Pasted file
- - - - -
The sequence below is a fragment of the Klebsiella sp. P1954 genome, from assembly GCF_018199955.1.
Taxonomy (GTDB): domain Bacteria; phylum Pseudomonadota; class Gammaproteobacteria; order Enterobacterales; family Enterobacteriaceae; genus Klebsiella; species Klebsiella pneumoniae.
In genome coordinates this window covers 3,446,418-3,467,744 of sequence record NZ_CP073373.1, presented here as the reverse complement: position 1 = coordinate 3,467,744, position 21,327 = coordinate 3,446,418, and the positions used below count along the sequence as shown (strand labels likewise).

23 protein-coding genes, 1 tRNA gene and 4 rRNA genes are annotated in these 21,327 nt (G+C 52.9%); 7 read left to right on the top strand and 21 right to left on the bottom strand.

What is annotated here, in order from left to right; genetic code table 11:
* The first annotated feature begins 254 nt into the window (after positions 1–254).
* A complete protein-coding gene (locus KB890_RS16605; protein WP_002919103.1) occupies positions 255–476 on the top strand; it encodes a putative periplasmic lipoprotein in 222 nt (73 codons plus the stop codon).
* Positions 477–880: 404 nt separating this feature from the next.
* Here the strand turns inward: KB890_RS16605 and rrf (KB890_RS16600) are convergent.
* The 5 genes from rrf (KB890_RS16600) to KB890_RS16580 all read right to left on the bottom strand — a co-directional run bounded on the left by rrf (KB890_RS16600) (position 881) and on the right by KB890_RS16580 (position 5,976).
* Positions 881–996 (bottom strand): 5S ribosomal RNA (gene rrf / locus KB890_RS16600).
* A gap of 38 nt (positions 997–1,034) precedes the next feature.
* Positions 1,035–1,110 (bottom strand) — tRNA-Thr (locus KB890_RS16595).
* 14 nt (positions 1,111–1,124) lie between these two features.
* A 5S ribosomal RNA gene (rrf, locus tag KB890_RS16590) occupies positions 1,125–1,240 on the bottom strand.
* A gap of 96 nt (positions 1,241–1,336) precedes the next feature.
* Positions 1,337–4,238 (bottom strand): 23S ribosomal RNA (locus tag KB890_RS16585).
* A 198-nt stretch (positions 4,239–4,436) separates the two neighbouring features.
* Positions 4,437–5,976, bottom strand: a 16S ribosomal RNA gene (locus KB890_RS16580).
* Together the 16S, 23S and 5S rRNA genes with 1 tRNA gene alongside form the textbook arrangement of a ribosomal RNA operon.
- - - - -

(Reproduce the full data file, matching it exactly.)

The sequence below is a fragment of the Klebsiella sp. P1954 genome, from assembly GCF_018199955.1.
Taxonomy (GTDB): domain Bacteria; phylum Pseudomonadota; class Gammaproteobacteria; order Enterobacterales; family Enterobacteriaceae; genus Klebsiella; species Klebsiella pneumoniae.
In genome coordinates this window covers 3,446,418-3,467,744 of sequence record NZ_CP073373.1, presented here as the reverse complement: position 1 = coordinate 3,467,744, position 21,327 = coordinate 3,446,418, and the positions used below count along the sequence as shown (strand labels likewise).

23 protein-coding genes, 1 tRNA gene and 4 rRNA genes are annotated in these 21,327 nt (G+C 52.9%); 7 read left to right on the top strand and 21 right to left on the bottom strand.

What is annotated here, in order from left to right; genetic code table 11:
* The first annotated feature begins 254 nt into the window (after positions 1–254).
* A complete protein-coding gene (locus KB890_RS16605; protein WP_002919103.1) occupies positions 255–476 on the top strand; it encodes a putative periplasmic lipoprotein in 222 nt (73 codons plus the stop codon).
* Positions 477–880: 404 nt separating this feature from the next.
* Here the strand turns inward: KB890_RS16605 and rrf (KB890_RS16600) are convergent.
* The 5 genes from rrf (KB890_RS16600) to KB890_RS16580 all read right to left on the bottom strand — a co-directional run bounded on the left by rrf (KB890_RS16600) (position 881) and on the right by KB890_RS16580 (position 5,976).
* Positions 881–996 (bottom strand): 5S ribosomal RNA (gene rrf / locus KB890_RS16600).
* A gap of 38 nt (positions 997–1,034) precedes the next feature.
* Positions 1,035–1,110 (bottom strand) — tRNA-Thr (locus KB890_RS16595).
* 14 nt (positions 1,111–1,124) lie between these two features.
* A 5S ribosomal RNA gene (rrf, locus tag KB890_RS16590) occupies positions 1,125–1,240 on the bottom strand.
* A gap of 96 nt (positions 1,241–1,336) precedes the next feature.
* Positions 1,337–4,238 (bottom strand): 23S ribosomal RNA (locus tag KB890_RS16585).
* A 198-nt stretch (positions 4,239–4,436) separates the two neighbouring features.
* Positions 4,437–5,976, bottom strand: a 16S ribosomal RNA gene (locus KB890_RS16580).
* Together the 16S, 23S and 5S rRNA genes with 1 tRNA gene alongside form the textbook arrangement of a ribosomal RNA operon.